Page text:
Bearish Peter Costello

Submitted by Marco on 1 November, 2006 - 10:06

Bear Peter Costello

Has anyone noticed that Peter Costello has had a bearish mood all year? I would think that Peter Costello as Australia's Federal Treasurer would have some reason why he is trying to warn the Australian people about impeding doom in the markets all year. Is it because he is a politician and by knowing that the market simply goes in cycles of booms and busts, he will inevitably be right anyway? And then, when the election year comes around he can look back and say, "Oh, I've been warning the people of Australia for a long time already about the crash... so if you've been affected it ain't my fault".

I’m surprised that Peter Costello has such a bearish outlook on the market. He isn't just neutral (I think John Howard is neutral – he hasn't really commented much about the market other than interest rates). In February this year, the Australian Treasurer Peter Costello, said that " don't want to kid yourself that all-time record price will last forever. They won't and we have to take that into account when we are making our decisions." Actually that was true for Oil prices which has fallen dramatically from highs of $80 to about $60 a barrel. Then in April this year, Mr Costello was talking about how the Australian Stock Market Boom won't last and was quoted as saying "This boom, like all booms, will come to an end."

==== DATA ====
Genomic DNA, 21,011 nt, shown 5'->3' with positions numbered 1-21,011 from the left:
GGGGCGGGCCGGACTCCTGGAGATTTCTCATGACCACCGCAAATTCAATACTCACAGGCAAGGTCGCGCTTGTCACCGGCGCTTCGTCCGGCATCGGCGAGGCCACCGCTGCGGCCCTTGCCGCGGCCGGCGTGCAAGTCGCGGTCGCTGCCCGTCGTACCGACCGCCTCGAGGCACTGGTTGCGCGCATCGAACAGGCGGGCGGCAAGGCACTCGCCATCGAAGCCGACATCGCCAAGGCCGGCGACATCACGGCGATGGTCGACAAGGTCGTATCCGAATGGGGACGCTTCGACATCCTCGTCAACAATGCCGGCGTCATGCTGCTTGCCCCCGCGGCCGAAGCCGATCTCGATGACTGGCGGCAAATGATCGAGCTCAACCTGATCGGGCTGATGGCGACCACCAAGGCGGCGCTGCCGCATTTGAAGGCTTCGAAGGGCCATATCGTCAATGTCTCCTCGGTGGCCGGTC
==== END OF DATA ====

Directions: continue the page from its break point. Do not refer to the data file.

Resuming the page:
Peter Costello has continued the bearish outlook with these more recent comments: "I think we've reached a high point and I think prices are going to return to more normal levels.The increase in commodity prices, the mining boom that was the story of the last couple of years, I don't think will be the story of the next couple of years." The consequence is this: if this commodities boom is over, The treasurer is implying that inflationary pressures will ease. As a result the Reserve Bank of Australia would have less reason to raise interst rates at their meeting on Tuesday November 7 (Yep, Melbourne Cup Day!). Mr Costello continues, "In my assessment, if you put three factors together, the globe is probably moderating, we've seen the peak of commodities, and the drought is knocking growth, so I'm just saying that I have no expectation at all of a boom in the years ahead - we will have moderate growth."